- Largest Cuts by Departments and Agencies: State Dept. and USAID, 32%; EPA, 30% ($2.5 billion); Army Corps of Engineers, 29%; Agriculture, 21%; Labor, 20%; Centers for Disease Control, 17%; Transportation, 17%; Health and Human Services, 16%; Commerce, 15%; Housing and Urban Development, 12%; Small Business Administration, 11%; Interior, 11%
- Proposed Program Eliminations include: Economic Development Administration; NOAA grants; 21st Century Community Learning Centers; Federal Supplemental Educational Opportunity Grants; Impact Aid; Effective Instruction State Grants; ARPA-E energy research; Agency for Healthcare Research and Quality; Community Services Block Grant; Health Profession and Nurse Training Programs; Low-Income Home Energy Assistance Program (LIHEAP); Community Development Block Grant (CDBG); HOME Investment Partnership; Senior Community Service Employment Program; International Development Assistance; PL 480 Food Aid; Global Climate Change Initiative; TIGER Infrastructure Investments; Energy Star to promote energy efficiency; EPA grants to States; NASA Earth Science Missions and Office of Education; AmeriCorps; Senior Service Corps; Corporation for Public Broadcasting; Legal Services Corporation; National Endowments for the Arts and Humanities; Neighborhood Reinvestment Corporation; Overseas Private Investment Corporation; Appalachian Regional Commission; US Trade and Development Agency.
- Non-Defense Program Reductions include: USDA Conservation Operations; Rural Development; Federal Work Study; Applied Energy Programs at DOE; National Institutes of Health; NIOSH; Low-Income Rental Assistance; Federal Prison Construction; Global Health Programs; Overseas Contingency Operations; Peacekeeping; Transportation Capital Investment Grants; Essential Air Service; Amtrak; Community Development Financial Institutions Fund; Environmental Protection Agency grants, enforcement, R&D, and Superfund toxic waste cleanup.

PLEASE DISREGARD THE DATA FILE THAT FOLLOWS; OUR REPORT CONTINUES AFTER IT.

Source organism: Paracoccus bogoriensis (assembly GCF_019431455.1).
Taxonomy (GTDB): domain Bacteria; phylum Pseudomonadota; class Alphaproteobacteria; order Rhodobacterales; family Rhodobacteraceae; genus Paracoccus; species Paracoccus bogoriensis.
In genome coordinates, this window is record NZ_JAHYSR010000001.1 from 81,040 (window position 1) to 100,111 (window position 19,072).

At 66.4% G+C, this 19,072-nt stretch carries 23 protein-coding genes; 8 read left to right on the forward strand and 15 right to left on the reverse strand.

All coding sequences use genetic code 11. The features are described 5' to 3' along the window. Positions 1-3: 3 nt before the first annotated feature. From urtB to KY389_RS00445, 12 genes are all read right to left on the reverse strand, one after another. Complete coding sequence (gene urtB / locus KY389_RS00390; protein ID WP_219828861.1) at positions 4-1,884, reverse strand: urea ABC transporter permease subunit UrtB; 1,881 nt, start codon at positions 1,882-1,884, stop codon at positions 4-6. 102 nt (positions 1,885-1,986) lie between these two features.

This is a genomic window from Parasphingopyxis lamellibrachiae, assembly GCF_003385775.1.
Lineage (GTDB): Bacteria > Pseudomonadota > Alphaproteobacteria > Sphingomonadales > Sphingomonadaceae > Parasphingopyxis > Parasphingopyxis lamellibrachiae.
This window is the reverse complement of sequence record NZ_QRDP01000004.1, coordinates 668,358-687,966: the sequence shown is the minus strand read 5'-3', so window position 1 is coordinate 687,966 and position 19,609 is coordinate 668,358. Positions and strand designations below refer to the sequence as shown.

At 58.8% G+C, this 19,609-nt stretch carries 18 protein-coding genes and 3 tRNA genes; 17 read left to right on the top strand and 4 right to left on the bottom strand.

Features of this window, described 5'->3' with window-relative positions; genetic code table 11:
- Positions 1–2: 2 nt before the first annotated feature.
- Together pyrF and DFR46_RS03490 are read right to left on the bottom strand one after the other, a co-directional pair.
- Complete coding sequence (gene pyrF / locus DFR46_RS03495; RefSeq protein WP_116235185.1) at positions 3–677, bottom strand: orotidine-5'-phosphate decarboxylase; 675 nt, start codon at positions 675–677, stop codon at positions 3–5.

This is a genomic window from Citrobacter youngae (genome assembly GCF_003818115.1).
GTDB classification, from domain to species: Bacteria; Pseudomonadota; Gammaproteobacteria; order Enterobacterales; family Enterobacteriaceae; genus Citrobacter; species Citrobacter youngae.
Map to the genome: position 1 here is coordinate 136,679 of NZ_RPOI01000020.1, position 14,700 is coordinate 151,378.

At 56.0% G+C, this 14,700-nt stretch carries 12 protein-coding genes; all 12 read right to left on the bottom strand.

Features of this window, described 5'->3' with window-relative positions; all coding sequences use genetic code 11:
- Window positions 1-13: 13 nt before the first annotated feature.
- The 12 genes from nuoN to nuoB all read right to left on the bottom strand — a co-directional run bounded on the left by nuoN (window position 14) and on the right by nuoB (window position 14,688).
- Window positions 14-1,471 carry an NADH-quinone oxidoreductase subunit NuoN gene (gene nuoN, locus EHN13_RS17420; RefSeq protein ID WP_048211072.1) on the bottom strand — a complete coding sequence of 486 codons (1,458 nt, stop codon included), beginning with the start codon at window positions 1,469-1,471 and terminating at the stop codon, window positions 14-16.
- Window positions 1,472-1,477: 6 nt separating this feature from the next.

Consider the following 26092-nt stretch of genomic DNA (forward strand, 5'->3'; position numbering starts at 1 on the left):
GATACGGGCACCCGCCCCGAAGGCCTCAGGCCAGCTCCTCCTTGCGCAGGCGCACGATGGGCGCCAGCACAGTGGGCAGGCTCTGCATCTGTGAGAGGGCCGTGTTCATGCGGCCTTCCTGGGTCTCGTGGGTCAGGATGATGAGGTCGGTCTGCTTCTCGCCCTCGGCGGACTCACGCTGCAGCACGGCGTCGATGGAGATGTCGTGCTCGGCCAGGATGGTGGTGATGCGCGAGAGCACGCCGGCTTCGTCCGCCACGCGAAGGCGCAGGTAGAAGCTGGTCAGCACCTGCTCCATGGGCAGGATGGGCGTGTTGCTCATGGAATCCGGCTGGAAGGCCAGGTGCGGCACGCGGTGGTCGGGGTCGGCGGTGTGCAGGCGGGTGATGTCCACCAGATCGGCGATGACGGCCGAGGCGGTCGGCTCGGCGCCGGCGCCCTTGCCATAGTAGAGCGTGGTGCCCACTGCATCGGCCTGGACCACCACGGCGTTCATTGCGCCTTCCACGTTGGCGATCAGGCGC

- Revenues – Few Details and Double-Counting: Reiterates the intention to propose multi-trillion-dollar tax cuts and reforms, but does not provide detailed revenue numbers and “assumes” that tax reform will be “deficit neutral” based on economic growth assumptions and vague statements about repealing deductions and credits. The Budget also appears to “double count,” by using revenues from economic growth to pay for tax cuts, and to reduce projected deficits.
- No Funding for Infrastructure: The promised $1 trillion in infrastructure investment is unfunded except for unspecified outlays of $200 billion.
Link to “Update” Page for latest developments
Link to Blog, FY 2018 Trump Budget – Top 10 Things You Should Know
Link to President’s Budget Documents
Link to Congressional Budget Resolutions
Link to Appropriations Portal
Link to Budget Process
House Budget Committee Majority Statement on Trump Budget
House Budget Committee Minority Analysis of Trump Budget
Senate Appropriations Committee Majority Statement on Trump Budget
Senate Appropriations Committee Minority Statement on Trump Budget